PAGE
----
3rd Quarter Seminar
25 March 2004
What are the limits of Genetic Engineering?
What is genetic engineering? Genetic engineering is the alteration of
an organism’s DNA, or genetic, material to eliminate undesirable
characteristics or to produce desirable new ones. The most controversial
form of genetic engineering, by far, is cloning. Cloning is another
technology that has evolved out of genetic research. While genetic
engineering usually adds or removes just one or two genes, cloning involves
reproducing all of an organism’s genes (Tagliaferro 21). A clone is an
exact genetic replica of an organism, having the same exact DNA makeup.
Understanding what genetic engineering and cloning are is important
knowledge, but the most important questions are what the ethical, moral,
legal, and biological issues are that deal with genetic engineering and
cloning. I will discuss my person opinions about all of the issues of
genetic engineering. You cannot forget that this is person opinion and not
fact, as the majority of cloning is illegal, and most of these fields of
exploration are, well, unexplored.
I do believe that genetic engineering should be allowed, to a certain
extent. I also believe that cloning should be legal, to a certain extent.
However, you cannot please everyone and though some of these things may be
legal, to others they might not be moral.
Currently, the trend is to genetically engineer plants for resistance
to disease and increased food production; animals for new, advanced, and
revolutionary medicines. This should be allowed; however there is always
the possibility that the balance of nature could be changed by genetically
enhanced plants. Insects will not be a problem for crops anymore; plants
with altered genes have already been tested indestructible where normal
crops have been eaten away. Harvesting medicine from animals, such as
hemoglobin from pigs, will eventually become unnecessary since we will be
able to alter our own genes. Human genetic engineering could very well be
the cure for the most widespread and devastating diseases in the world:
cancer, HIV, AIDS, cystic fibrosis, multiple sclerosis, Parkinson’s
disease, you get the idea. If you already have the disease, you can alter
the genes necessary to stop the disease. The best thing possible would be,
if there were a family history of a certain disease, to alter the gene
before the onset of the disease. This form of genetic engineering should
definitely be allowed. Human genetic engineering could also enhance or
improve “good” traits – for instance an extra copy of the human-growth-
hormone gene could be added to increase height (Wekesser 155). I don’t
think that a growth hormone should be allowed, unless someone is a
naturally born a dwarf, since there have been reports of nasty side effects
from those who have unnecessarily take the hormone. The long-term effects
of gene splicing are still unknown. It is a dangerous process, and horrific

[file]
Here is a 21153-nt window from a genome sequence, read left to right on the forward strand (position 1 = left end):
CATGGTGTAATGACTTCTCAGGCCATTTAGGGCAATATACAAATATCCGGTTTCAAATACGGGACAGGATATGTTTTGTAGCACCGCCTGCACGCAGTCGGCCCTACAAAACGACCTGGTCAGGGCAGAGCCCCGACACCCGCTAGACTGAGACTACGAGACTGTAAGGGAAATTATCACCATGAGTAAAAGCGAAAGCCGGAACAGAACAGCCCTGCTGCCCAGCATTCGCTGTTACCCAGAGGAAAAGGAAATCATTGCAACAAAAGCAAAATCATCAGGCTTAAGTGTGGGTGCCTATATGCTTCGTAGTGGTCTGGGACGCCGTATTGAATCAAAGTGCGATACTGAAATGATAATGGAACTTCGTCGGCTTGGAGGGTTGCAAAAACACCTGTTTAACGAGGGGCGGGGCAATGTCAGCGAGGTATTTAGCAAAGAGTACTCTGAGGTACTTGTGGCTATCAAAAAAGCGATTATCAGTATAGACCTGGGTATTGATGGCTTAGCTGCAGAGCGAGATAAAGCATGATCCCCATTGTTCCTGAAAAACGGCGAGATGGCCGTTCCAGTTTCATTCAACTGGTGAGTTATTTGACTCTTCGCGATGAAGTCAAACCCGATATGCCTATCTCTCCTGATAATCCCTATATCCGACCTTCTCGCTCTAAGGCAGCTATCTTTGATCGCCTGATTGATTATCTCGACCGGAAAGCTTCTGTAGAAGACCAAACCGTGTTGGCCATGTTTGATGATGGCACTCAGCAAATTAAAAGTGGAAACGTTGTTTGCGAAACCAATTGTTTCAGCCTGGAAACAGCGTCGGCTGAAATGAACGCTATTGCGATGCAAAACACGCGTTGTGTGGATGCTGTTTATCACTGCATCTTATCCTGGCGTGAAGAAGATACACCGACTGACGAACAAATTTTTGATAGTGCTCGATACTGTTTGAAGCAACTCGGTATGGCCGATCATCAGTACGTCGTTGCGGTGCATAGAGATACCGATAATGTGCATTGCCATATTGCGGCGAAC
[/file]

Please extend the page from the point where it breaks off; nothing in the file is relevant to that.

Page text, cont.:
accidents could occur. For those who would like to pick and choose their
children’s genetic makeup (facial features, build, etc.), there could be
mutations (cue images of radioactive ants) of any kind. I do not believe
that “made-to-order humans” should be allowed, for then there would be less
and less cultural diversity, and people would become more susceptible to
certain strains of disease, which, to an extreme extent, could be like
giving out nuclear weapons. The good points of heredity would be erased,
since we would turn into superhuman genetically enhanced cyborgs. No matter
what anyone says, altering human evolution is not a good idea (unless to
eliminate certain hereditary diseases). Strength enhancement for sports and
the like should not be allowed, since they share the same dangers as
steroids. I do not believe that we should genetically enhance our
intelligence, either, but research and exploration of the unused part of
our brain (around 90%) would be allowed, also with anything else to forward
the knowledge of our surroundings and ourselves. I have created 10 rules
and regulations regarding the laws surrounding genetic engineering. This
essay is my formal opinion on all issues, moral and lawful, surrounding
10 Rules and Regulations Regarding Genetic Engineering
. Cloning may be used only if it is absolutely necessary.
. The family may make the decisions for the patients.
. The doctor or geneticist must have a special license for cloning.
. The cloning of complete human beings is illegal.
. The unnecessary cloning of animals, especially pets, is illegal.
. The cloning of plants and animals for medical research and approved
medicines is legal.
. If the life of a person depends on genetic engineering or cloning,
anything necessary is legal.
. If money is an issue for genetic engineering, it shall be paid by the
patient in increments or paid by the government in full.
. The cloning of livestock is illegal, to prevent certain strains of
diseases from decimating animals.
. You cannot clone more than one organ from the same person.
Tagliaferro, Linda. Genetic Engineering: Progress or Peril?. New York:
Lerner Publications Company, 1997.
Wekesser, Carol, ed. Genetic Engineering. San Diego: Greenhaven Press,
Judson, Karen. Genetic Engineering: Debating the Benefits and Concerns.
Berkeley Heights, NJ: Enslow Publishers, Inc., 2001